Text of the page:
No one could have predicted the number and magnitude of the
natural disasters that affected Missouri in 2011. But, such is
the nature of disasters, and that is why planning and
preparedness pays off.
Many hospitals throughout Missouri activated their emergency
operations plans and the hospital command centers because of the
2011 disasters. In situations such as the January blizzard and
the floods in southeast and northwest Missouri, the activation of
both the emergency operations plan (EOP) and incident command
(IC) were by all accounts very successful. There was adequate
notice and time to prepare, and the communication systems were
Although the financial damage for all three events was
substantial, the impact on the health care system was manageable.
As one of the deadliest tornados in American history, the Joplin
tornado caused 161 fatalities and approximately 1,371 injuries.
“It is unlikely that an [emergency operations plan] will ever
provide exact response instructions, but it does provide staff
the critical thinking skills needed to anticipate and respond to
a disaster,” the report states. “Emergency preparedness planning
must not be an exclusive process; all employees and medical staff
must know and understand the EOP. … Plan and exercise together.”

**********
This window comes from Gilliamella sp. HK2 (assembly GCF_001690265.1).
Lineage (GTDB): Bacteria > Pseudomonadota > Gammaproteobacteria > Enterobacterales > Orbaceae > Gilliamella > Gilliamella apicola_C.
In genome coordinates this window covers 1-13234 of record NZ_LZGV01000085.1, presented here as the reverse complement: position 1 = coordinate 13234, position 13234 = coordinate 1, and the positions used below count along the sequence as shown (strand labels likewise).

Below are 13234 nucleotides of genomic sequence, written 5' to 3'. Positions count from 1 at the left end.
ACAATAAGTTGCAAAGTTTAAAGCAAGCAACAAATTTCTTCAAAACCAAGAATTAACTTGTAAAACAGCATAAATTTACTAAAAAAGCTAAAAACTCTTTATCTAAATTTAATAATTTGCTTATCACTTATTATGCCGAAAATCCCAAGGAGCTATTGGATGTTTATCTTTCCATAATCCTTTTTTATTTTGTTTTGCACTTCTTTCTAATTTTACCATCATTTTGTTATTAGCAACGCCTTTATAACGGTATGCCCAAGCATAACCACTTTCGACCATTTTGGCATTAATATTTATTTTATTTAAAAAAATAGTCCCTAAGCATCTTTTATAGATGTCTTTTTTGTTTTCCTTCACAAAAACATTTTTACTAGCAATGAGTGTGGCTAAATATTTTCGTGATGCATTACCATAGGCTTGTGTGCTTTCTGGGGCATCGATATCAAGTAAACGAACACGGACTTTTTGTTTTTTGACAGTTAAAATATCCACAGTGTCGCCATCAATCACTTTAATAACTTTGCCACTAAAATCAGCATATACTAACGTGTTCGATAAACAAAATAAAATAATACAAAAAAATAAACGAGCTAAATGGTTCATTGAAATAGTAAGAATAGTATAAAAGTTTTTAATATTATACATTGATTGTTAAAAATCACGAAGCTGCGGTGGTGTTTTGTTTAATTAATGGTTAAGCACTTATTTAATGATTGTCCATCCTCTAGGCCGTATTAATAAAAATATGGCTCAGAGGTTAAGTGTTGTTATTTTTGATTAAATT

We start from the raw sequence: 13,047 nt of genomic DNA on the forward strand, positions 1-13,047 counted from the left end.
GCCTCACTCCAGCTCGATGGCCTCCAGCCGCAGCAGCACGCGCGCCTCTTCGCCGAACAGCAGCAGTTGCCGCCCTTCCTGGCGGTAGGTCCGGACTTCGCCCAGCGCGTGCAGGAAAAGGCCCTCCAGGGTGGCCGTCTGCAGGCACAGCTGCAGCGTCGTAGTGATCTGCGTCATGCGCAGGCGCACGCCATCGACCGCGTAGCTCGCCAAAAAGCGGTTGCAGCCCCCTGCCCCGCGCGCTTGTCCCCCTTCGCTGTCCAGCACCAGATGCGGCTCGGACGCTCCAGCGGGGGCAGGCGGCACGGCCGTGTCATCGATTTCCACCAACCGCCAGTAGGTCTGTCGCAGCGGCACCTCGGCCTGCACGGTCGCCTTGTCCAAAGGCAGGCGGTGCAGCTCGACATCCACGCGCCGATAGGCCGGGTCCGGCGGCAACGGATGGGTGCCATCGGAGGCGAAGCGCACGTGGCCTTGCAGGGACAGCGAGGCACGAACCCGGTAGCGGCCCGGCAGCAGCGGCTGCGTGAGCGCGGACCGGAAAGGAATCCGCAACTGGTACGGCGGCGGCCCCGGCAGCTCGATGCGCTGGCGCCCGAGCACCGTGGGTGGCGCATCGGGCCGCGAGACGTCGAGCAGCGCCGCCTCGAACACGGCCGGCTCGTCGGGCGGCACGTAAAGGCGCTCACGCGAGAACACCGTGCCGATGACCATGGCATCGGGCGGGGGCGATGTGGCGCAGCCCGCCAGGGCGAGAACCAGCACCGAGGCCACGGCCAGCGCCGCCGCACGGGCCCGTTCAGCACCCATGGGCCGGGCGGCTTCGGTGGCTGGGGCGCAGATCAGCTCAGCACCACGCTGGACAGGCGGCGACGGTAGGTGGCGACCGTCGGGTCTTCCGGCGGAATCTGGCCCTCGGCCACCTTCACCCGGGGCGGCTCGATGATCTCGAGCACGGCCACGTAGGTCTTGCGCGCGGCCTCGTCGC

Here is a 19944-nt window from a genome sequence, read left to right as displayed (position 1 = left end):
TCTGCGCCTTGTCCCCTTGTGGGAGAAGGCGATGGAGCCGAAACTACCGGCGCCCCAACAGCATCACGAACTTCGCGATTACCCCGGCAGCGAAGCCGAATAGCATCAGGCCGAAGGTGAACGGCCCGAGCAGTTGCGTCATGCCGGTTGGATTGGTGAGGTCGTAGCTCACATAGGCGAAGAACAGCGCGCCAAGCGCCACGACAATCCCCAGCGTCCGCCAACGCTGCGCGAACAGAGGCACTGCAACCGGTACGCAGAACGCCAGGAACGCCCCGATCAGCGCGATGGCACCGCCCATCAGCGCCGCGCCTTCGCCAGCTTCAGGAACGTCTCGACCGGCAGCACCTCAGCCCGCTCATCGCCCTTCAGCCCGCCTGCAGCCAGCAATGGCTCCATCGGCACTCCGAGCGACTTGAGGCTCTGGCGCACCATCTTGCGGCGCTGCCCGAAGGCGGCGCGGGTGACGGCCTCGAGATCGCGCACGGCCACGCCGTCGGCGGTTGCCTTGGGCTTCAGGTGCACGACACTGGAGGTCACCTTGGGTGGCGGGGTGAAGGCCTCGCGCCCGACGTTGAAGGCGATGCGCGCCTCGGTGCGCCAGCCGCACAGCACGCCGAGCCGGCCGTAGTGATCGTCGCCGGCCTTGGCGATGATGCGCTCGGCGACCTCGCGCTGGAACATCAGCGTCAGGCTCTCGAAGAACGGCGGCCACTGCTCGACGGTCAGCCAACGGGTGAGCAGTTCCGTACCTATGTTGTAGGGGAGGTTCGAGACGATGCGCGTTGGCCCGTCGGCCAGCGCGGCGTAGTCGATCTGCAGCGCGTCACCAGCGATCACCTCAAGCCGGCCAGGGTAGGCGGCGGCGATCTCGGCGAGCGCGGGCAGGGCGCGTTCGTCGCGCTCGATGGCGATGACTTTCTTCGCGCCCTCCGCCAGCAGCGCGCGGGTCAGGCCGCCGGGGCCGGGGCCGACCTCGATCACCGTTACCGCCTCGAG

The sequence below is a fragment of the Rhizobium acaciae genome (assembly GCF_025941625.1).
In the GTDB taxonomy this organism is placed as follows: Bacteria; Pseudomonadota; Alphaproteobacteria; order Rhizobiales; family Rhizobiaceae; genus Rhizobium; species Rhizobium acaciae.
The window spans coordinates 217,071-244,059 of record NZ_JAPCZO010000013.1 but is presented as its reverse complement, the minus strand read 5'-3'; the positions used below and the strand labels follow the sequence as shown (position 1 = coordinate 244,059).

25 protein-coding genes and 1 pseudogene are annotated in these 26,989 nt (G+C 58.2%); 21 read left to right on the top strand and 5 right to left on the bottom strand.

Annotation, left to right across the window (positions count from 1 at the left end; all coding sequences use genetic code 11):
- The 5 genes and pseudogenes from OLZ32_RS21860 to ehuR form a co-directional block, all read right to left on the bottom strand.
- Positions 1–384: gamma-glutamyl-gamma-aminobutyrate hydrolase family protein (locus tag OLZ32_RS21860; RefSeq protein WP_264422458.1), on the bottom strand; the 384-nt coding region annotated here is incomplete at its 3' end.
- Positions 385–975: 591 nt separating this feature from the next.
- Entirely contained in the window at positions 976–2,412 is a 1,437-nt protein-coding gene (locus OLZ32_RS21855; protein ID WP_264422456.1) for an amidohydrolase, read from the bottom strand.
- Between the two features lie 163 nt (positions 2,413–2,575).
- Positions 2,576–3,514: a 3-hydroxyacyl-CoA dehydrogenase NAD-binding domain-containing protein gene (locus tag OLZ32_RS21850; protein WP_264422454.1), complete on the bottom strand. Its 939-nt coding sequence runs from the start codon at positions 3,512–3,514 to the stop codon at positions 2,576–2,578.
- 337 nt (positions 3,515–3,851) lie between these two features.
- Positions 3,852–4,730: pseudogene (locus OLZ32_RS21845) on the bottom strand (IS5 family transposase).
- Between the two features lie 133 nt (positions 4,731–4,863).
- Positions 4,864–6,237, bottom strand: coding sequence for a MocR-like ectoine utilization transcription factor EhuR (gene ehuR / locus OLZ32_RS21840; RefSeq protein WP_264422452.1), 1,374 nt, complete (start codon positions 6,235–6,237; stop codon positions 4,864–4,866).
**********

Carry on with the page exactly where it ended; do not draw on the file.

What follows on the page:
Among the lessons learned in the report, the MHA offers hospitals
the following tips:
Make sure the incident commanding officer and other chiefs
take time to establish operational periods of one to two hours
and stop to review progress. They should also monitor for
unauthorized individuals, such as vendors or media, trying to
enter the hospital.
Assign a public information officer to address the media and
enact the social media strategy. Use the backup grab bags of
pencils, paper and flashlights if the communication systems like
the internal phones fail, and establish a separate hotline for
additional communication with staff.
Use the to-go kits of water, batteries, cell phone chargers,
etc., placed throughout the facility.
Ensure that staff have multiple, proper IDs, and have a plan
for lockdown with immediate security reinforcement or a crowd
The tornado that struck Joplin, MO was a monster by any
definition with winds up to 250 miles an hour and a funnel at
times topping a mile wide. The tornado destroyed fire stations
and a hospital while also killing 160 and injuring around 1,000
Jim Morgan, local EMS medical director had a front-row view of
the event and its aftermath; he distills eight key lessons
learned in this article: